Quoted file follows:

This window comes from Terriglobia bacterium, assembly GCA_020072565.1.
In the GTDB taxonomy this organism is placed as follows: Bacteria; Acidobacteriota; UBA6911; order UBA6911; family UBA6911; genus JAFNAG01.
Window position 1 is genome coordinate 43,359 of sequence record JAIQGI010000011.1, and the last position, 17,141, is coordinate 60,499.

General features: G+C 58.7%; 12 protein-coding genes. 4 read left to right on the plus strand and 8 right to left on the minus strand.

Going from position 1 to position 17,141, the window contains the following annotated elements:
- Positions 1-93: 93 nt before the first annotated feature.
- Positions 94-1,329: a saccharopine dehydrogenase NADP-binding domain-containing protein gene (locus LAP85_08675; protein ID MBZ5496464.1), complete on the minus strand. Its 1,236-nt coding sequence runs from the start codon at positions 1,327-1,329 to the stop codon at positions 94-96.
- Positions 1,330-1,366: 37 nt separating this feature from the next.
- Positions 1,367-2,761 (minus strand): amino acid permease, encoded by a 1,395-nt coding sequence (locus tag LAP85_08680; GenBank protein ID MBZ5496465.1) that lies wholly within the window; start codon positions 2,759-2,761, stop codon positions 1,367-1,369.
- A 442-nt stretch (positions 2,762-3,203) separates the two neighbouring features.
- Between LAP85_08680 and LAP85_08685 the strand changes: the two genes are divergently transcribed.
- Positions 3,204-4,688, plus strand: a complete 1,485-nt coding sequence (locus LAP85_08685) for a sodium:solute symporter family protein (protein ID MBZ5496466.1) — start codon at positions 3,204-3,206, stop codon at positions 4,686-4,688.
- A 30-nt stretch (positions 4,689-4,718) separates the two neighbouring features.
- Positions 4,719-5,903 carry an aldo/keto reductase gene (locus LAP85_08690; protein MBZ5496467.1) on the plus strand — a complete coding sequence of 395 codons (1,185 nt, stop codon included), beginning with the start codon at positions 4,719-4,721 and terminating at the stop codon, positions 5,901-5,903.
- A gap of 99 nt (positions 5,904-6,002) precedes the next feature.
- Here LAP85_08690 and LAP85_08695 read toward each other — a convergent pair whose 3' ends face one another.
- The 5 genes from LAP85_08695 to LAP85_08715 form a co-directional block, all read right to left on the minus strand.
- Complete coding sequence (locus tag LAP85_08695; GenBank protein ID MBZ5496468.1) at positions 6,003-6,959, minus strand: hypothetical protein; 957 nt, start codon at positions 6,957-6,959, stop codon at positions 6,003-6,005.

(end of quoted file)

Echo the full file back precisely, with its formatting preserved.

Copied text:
This window comes from Terriglobia bacterium, assembly GCA_020072565.1.
In the GTDB taxonomy this organism is placed as follows: Bacteria; Acidobacteriota; UBA6911; order UBA6911; family UBA6911; genus JAFNAG01.
Window position 1 is genome coordinate 43,359 of sequence record JAIQGI010000011.1, and the last position, 17,141, is coordinate 60,499.

General features: G+C 58.7%; 12 protein-coding genes. 4 read left to right on the plus strand and 8 right to left on the minus strand.

Going from position 1 to position 17,141, the window contains the following annotated elements:
- Positions 1-93: 93 nt before the first annotated feature.
- Positions 94-1,329: a saccharopine dehydrogenase NADP-binding domain-containing protein gene (locus LAP85_08675; protein ID MBZ5496464.1), complete on the minus strand. Its 1,236-nt coding sequence runs from the start codon at positions 1,327-1,329 to the stop codon at positions 94-96.
- Positions 1,330-1,366: 37 nt separating this feature from the next.
- Positions 1,367-2,761 (minus strand): amino acid permease, encoded by a 1,395-nt coding sequence (locus tag LAP85_08680; GenBank protein ID MBZ5496465.1) that lies wholly within the window; start codon positions 2,759-2,761, stop codon positions 1,367-1,369.
- A 442-nt stretch (positions 2,762-3,203) separates the two neighbouring features.
- Between LAP85_08680 and LAP85_08685 the strand changes: the two genes are divergently transcribed.
- Positions 3,204-4,688, plus strand: a complete 1,485-nt coding sequence (locus LAP85_08685) for a sodium:solute symporter family protein (protein ID MBZ5496466.1) — start codon at positions 3,204-3,206, stop codon at positions 4,686-4,688.
- A 30-nt stretch (positions 4,689-4,718) separates the two neighbouring features.
- Positions 4,719-5,903 carry an aldo/keto reductase gene (locus LAP85_08690; protein MBZ5496467.1) on the plus strand — a complete coding sequence of 395 codons (1,185 nt, stop codon included), beginning with the start codon at positions 4,719-4,721 and terminating at the stop codon, positions 5,901-5,903.
- A gap of 99 nt (positions 5,904-6,002) precedes the next feature.
- Here LAP85_08690 and LAP85_08695 read toward each other — a convergent pair whose 3' ends face one another.
- The 5 genes from LAP85_08695 to LAP85_08715 form a co-directional block, all read right to left on the minus strand.
- Complete coding sequence (locus tag LAP85_08695; GenBank protein ID MBZ5496468.1) at positions 6,003-6,959, minus strand: hypothetical protein; 957 nt, start codon at positions 6,957-6,959, stop codon at positions 6,003-6,005.